• Reuters, Kyodo

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Japan's economy contracted much faster than expected in the third quarter as global supply disruptions hit exports and business spending plans and fresh COVID-19 cases soured the consumer mood.

While many analysts expect the world's third-largest economy to rebound in the current quarter as virus curbs ease, worsening global production bottlenecks pose increasing risks to export-reliant Japan.

"The contraction was far bigger than expected due to supply-chain constraints, which hit output and capital spending hard," said Takeshi Minami, chief economist at Norinchukin Research Institute.

"We expect the economy to stage a rebound this quarter but the pace of recovery will be slow as consumption did not get off to a good start even after COVID-19 curbs were eased late in September."

The economy shrank an annualized 3.0% in July-September after a revised 1.5% gain in the first quarter, preliminary gross domestic product (GDP) data showed, compared with a median market forecast for a 0.8% contraction. It was the the first decrease in two quarters.

The weak GDP contrasts with that of other advanced nations such as the United States, which saw its economy expand 2.0% in the third quarter on strong pent-up demand.

On a quarter-on-quarter basis, Japan's GDP fell 0.8% compared with market forecasts for a 0.2% decline, the data showed.

Some analysts said Japan's heavy dependency on the auto industry meant the economy was more vulnerable to trade disruptions than other countries.

Shinichiro Kobayashi, principal economist at Mitsubishi UFJ Research and Consulting, said automakers make up a large part of Japan's manufacturing sector with a wide range of subcontractors directly affected.

Prime Minister Fumio Kishida plans to compile a large-scale economic stimulus package worth "several tens of trillion yen" on Friday, but some economists were skeptical about its impact on near-term growth.

"The package will likely be a mixed bag of near-term and long-term growth measures, and the focus may be blurred, so it won't have much impact near-term," Norinchukin's Minami said.

Private consumption, which makes up more than half of the economy, fell 1.1%, versus a 0.5% decline expected by economists and after a 0.9% gain in April-June period, the data showed.

Consumer spending fell for the first time in two quarters, as expenditures on services including trips and dining out remained sluggish under the government's months-long virus emergency, which was fully lifted nationwide on Oct. 1.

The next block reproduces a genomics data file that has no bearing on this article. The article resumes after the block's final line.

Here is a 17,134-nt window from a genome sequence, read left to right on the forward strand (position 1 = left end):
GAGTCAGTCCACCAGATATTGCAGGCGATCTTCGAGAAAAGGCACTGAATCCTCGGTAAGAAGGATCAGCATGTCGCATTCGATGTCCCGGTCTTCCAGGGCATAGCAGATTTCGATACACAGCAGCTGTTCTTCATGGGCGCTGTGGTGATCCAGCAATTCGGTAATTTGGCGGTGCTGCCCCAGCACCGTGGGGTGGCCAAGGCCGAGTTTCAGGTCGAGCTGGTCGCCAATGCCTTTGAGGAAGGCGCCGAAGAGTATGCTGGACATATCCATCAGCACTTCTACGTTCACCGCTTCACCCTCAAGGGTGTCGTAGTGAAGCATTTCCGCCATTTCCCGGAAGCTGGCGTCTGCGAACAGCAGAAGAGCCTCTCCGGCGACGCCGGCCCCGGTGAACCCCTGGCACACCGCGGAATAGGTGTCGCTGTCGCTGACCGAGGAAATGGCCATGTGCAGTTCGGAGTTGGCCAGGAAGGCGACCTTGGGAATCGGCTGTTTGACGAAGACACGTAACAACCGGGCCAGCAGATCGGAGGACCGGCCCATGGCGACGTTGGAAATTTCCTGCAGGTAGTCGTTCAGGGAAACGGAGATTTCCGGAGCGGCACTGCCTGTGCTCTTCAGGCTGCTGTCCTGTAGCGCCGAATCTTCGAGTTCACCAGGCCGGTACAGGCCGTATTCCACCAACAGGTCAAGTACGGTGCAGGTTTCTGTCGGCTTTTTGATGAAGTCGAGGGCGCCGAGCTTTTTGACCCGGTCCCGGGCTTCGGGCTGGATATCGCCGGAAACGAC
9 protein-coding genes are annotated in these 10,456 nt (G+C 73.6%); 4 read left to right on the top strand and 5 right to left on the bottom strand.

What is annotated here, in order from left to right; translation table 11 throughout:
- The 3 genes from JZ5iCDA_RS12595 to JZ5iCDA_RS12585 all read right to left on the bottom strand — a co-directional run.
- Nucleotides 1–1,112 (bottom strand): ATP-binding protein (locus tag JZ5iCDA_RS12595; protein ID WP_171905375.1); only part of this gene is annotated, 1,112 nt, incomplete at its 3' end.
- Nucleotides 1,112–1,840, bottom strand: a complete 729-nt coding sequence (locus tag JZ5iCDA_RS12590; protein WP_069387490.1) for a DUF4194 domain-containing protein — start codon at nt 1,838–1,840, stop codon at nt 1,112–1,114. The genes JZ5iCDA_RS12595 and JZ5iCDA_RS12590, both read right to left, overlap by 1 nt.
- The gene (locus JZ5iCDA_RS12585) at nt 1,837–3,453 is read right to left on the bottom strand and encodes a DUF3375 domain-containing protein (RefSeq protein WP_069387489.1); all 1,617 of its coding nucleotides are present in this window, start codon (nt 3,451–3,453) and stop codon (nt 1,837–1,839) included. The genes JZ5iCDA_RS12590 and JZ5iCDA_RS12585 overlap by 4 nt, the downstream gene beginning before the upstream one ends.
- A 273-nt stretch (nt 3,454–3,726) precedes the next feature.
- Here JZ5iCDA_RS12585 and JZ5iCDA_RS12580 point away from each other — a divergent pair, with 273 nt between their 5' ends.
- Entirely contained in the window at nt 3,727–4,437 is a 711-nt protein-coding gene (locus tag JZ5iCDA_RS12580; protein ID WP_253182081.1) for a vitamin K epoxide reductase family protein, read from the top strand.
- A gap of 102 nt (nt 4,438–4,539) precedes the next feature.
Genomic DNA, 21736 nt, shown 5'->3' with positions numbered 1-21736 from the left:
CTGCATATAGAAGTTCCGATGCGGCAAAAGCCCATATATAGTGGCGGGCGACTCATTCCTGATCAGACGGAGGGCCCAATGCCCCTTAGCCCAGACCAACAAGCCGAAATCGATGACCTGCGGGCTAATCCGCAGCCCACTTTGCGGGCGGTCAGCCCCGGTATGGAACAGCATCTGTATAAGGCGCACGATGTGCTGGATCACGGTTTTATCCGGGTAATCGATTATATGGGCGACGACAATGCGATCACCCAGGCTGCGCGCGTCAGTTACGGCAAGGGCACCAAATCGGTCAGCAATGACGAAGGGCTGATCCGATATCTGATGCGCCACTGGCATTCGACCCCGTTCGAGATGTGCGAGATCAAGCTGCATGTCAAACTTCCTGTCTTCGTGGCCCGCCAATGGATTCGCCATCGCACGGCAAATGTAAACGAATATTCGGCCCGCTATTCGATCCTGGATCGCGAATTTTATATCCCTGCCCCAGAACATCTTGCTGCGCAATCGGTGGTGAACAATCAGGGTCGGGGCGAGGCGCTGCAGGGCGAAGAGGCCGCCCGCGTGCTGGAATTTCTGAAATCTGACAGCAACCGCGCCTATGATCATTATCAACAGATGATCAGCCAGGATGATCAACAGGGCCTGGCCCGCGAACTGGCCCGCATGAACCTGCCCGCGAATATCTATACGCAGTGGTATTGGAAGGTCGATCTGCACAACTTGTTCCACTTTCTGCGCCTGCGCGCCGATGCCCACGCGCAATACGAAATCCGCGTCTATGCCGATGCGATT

With the aim of curbing a coronavirus resurgence driven by the highly contagious delta variant, the emergency targeted 21 out of Japan's 47 prefectures at one point, requesting people to stay home and restaurants and bars to close early and to stop serving alcohol.

Household spending on vehicles was weak as automakers were forced to cut output due to limited chip and parts supplies since around the summer amid a worldwide semiconductor shortage and parts supply disruption resulting from virus infection surges in Southeast Asian nations.

The reduced auto production also led business investment and exports to decrease 3.8% and 2.1%, respectively.

Analysts polled by Reuters expect Japan's economy to expand an annualized 5.1% in the current quarter, as consumer activity and auto output pick up.

However, Japanese firms still face risks from higher commodity costs and supply bottlenecks, which threaten to undermine the economic outlook over the short- to mid-term.

Real GDP, which factors in the effects of inflation, won't return to pre-pandemic levels until the second half of 2023, said Takahide Kiuchi, a former Bank of Japan board member who now serves as chief economist at Nomura Research Institute.

"China's slowdown, supply constraints, rising energy prices and a slowdown in inflation-hit western countries will reduce the pace of growth towards mid-2022," Kiuchi said.

"As exports remain severe, Japan's economy will likely undergo moderate growth of around 1%-2% annualized in the second quarter onward, even taking effects of stimulus into account."

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